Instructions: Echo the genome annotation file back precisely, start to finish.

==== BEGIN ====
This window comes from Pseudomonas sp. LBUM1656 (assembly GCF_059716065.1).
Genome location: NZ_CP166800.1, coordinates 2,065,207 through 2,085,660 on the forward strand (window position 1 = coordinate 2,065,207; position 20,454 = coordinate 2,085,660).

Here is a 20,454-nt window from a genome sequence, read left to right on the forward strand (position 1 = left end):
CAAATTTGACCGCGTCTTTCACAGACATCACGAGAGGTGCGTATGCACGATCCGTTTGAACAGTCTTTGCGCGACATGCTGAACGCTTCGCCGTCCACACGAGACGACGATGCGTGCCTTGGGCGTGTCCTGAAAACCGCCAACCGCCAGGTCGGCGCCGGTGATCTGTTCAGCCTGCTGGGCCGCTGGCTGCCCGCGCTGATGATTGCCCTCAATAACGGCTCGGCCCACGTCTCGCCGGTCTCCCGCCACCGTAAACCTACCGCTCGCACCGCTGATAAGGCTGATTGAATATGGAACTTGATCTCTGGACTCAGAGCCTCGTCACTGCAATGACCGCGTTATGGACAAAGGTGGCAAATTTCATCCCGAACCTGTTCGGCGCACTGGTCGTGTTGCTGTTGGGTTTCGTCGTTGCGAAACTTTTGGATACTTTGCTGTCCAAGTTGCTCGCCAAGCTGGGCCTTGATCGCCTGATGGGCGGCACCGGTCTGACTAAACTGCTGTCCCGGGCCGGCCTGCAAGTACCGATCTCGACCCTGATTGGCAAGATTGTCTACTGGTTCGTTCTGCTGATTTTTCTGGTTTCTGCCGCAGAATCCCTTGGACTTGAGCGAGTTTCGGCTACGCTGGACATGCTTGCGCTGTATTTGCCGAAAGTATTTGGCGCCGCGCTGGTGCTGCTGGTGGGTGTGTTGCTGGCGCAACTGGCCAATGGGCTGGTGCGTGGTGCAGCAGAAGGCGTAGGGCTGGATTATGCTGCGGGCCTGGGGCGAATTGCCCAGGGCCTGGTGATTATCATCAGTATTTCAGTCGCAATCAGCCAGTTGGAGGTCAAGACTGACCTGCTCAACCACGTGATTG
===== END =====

This window comes from Pseudomonas sp. LBUM1656 (assembly GCF_059716065.1).
Genome location: NZ_CP166800.1, coordinates 2,065,207 through 2,085,660 on the forward strand (window position 1 = coordinate 2,065,207; position 20,454 = coordinate 2,085,660).

Here is a 20,454-nt window from a genome sequence, read left to right on the forward strand (position 1 = left end):
CAAATTTGACCGCGTCTTTCACAGACATCACGAGAGGTGCGTATGCACGATCCGTTTGAACAGTCTTTGCGCGACATGCTGAACGCTTCGCCGTCCACACGAGACGACGATGCGTGCCTTGGGCGTGTCCTGAAAACCGCCAACCGCCAGGTCGGCGCCGGTGATCTGTTCAGCCTGCTGGGCCGCTGGCTGCCCGCGCTGATGATTGCCCTCAATAACGGCTCGGCCCACGTCTCGCCGGTCTCCCGCCACCGTAAACCTACCGCTCGCACCGCTGATAAGGCTGATTGAATATGGAACTTGATCTCTGGACTCAGAGCCTCGTCACTGCAATGACCGCGTTATGGACAAAGGTGGCAAATTTCATCCCGAACCTGTTCGGCGCACTGGTCGTGTTGCTGTTGGGTTTCGTCGTTGCGAAACTTTTGGATACTTTGCTGTCCAAGTTGCTCGCCAAGCTGGGCCTTGATCGCCTGATGGGCGGCACCGGTCTGACTAAACTGCTGTCCCGGGCCGGCCTGCAAGTACCGATCTCGACCCTGATTGGCAAGATTGTCTACTGGTTCGTTCTGCTGATTTTTCTGGTTTCTGCCGCAGAATCCCTTGGACTTGAGCGAGTTTCGGCTACGCTGGACATGCTTGCGCTGTATTTGCCGAAAGTATTTGGCGCCGCGCTGGTGCTGCTGGTGGGTGTGTTGCTGGCGCAACTGGCCAATGGGCTGGTGCGTGGTGCAGCAGAAGGCGTAGGGCTGGATTATGCTGCGGGCCTGGGGCGAATTGCCCAGGGCCTGGTGATTATCATCAGTATTTCAGTCGCAATCAGCCAGTTGGAGGTCAAGACTGACCTGCTCAACCACGTGATTG